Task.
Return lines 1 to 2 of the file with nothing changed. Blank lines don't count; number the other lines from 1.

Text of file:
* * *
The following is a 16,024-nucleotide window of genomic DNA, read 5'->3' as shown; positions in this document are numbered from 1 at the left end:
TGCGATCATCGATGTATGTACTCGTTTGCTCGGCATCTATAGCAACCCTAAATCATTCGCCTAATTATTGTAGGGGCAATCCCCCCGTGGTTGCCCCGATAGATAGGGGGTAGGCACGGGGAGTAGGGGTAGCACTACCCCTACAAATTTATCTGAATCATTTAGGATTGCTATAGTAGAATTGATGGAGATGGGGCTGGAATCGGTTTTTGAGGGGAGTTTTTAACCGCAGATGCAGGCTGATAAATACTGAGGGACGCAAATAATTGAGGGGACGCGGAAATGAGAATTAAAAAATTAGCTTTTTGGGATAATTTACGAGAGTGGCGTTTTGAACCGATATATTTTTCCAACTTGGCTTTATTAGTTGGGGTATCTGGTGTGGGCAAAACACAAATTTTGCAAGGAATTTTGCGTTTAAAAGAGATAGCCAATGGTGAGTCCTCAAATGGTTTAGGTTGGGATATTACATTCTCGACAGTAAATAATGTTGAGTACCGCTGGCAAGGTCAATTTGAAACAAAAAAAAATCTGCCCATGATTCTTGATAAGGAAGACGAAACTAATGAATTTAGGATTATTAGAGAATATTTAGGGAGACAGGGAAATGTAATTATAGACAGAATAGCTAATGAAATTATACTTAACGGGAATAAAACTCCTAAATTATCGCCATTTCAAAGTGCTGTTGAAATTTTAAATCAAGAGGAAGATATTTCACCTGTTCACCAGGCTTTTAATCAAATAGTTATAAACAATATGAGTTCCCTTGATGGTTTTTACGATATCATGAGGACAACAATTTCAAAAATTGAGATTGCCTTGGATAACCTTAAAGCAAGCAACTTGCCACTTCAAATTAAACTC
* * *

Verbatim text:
The following is a 16,024-nucleotide window of genomic DNA, read 5'->3' as shown; positions in this document are numbered from 1 at the left end:
TGCGATCATCGATGTATGTACTCGTTTGCTCGGCATCTATAGCAACCCTAAATCATTCGCCTAATTATTGTAGGGGCAATCCCCCCGTGGTTGCCCCGATAGATAGGGGGTAGGCACGGGGAGTAGGGGTAGCACTACCCCTACAAATTTATCTGAATCATTTAGGATTGCTATAGTAGAATTGATGGAGATGGGGCTGGAATCGGTTTTTGAGGGGAGTTTTTAACCGCAGATGCAGGCTGATAAATACTGAGGGACGCAAATAATTGAGGGGACGCGGAAATGAGAATTAAAAAATTAGCTTTTTGGGATAATTTACGAGAGTGGCGTTTTGAACCGATATATTTTTCCAACTTGGCTTTATTAGTTGGGGTATCTGGTGTGGGCAAAACACAAATTTTGCAAGGAATTTTGCGTTTAAAAGAGATAGCCAATGGTGAGTCCTCAAATGGTTTAGGTTGGGATATTACATTCTCGACAGTAAATAATGTTGAGTACCGCTGGCAAGGTCAATTTGAAACAAAAAAAAATCTGCCCATGATTCTTGATAAGGAAGACGAAACTAATGAATTTAGGATTATTAGAGAATATTTAGGGAGACAGGGAAATGTAATTATAGACAGAATAGCTAATGAAATTATACTTAACGGGAATAAAACTCCTAAATTATCGCCATTTCAAAGTGCTGTTGAAATTTTAAATCAAGAGGAAGATATTTCACCTGTTCACCAGGCTTTTAATCAAATAGTTATAAACAATATGAGTTCCCTTGATGGTTTTTACGATATCATGAGGACAACAATTTCAAAAATTGAGATTGCCTTGGATAACCTTAAAGCAAGCAACTTGCCACTTCAAATTAAACTC